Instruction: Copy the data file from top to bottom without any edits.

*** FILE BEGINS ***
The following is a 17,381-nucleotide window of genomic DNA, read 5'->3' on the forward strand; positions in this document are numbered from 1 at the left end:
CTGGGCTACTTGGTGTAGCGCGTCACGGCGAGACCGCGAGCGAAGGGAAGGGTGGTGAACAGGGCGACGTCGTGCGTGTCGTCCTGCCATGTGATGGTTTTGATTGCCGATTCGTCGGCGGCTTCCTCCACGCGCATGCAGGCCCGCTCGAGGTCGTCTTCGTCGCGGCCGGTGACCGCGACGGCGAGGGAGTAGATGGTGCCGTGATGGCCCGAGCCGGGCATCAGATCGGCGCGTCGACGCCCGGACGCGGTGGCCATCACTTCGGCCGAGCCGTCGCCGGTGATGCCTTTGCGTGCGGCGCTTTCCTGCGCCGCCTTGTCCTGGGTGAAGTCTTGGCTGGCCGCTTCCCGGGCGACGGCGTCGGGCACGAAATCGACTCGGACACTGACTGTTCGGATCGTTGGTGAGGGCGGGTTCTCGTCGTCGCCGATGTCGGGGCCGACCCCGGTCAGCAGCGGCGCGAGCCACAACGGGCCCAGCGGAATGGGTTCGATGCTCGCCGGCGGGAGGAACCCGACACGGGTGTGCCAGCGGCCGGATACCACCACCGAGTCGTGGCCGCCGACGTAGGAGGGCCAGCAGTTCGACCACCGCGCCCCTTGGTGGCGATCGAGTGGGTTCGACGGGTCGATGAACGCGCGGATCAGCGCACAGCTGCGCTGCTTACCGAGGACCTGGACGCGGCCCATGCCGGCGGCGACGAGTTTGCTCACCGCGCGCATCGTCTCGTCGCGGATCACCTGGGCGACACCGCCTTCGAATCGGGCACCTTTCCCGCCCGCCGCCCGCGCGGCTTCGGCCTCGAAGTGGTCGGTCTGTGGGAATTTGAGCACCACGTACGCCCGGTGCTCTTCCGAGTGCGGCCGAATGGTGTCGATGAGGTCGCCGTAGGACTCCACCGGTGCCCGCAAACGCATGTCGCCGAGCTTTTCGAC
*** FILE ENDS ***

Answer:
The following is a 17,381-nucleotide window of genomic DNA, read 5'->3' on the forward strand; positions in this document are numbered from 1 at the left end:
CTGGGCTACTTGGTGTAGCGCGTCACGGCGAGACCGCGAGCGAAGGGAAGGGTGGTGAACAGGGCGACGTCGTGCGTGTCGTCCTGCCATGTGATGGTTTTGATTGCCGATTCGTCGGCGGCTTCCTCCACGCGCATGCAGGCCCGCTCGAGGTCGTCTTCGTCGCGGCCGGTGACCGCGACGGCGAGGGAGTAGATGGTGCCGTGATGGCCCGAGCCGGGCATCAGATCGGCGCGTCGACGCCCGGACGCGGTGGCCATCACTTCGGCCGAGCCGTCGCCGGTGATGCCTTTGCGTGCGGCGCTTTCCTGCGCCGCCTTGTCCTGGGTGAAGTCTTGGCTGGCCGCTTCCCGGGCGACGGCGTCGGGCACGAAATCGACTCGGACACTGACTGTTCGGATCGTTGGTGAGGGCGGGTTCTCGTCGTCGCCGATGTCGGGGCCGACCCCGGTCAGCAGCGGCGCGAGCCACAACGGGCCCAGCGGAATGGGTTCGATGCTCGCCGGCGGGAGGAACCCGACACGGGTGTGCCAGCGGCCGGATACCACCACCGAGTCGTGGCCGCCGACGTAGGAGGGCCAGCAGTTCGACCACCGCGCCCCTTGGTGGCGATCGAGTGGGTTCGACGGGTCGATGAACGCGCGGATCAGCGCACAGCTGCGCTGCTTACCGAGGACCTGGACGCGGCCCATGCCGGCGGCGACGAGTTTGCTCACCGCGCGCATCGTCTCGTCGCGGATCACCTGGGCGACACCGCCTTCGAATCGGGCACCTTTCCCGCCCGCCGCCCGCGCGGCTTCGGCCTCGAAGTGGTCGGTCTGTGGGAATTTGAGCACCACGTACGCCCGGTGCTCTTCCGAGTGCGGCCGAATGGTGTCGATGAGGTCGCCGTAGGACTCCACCGGTGCCCGCAAACGCATGTCGCCGAGCTTTTCGAC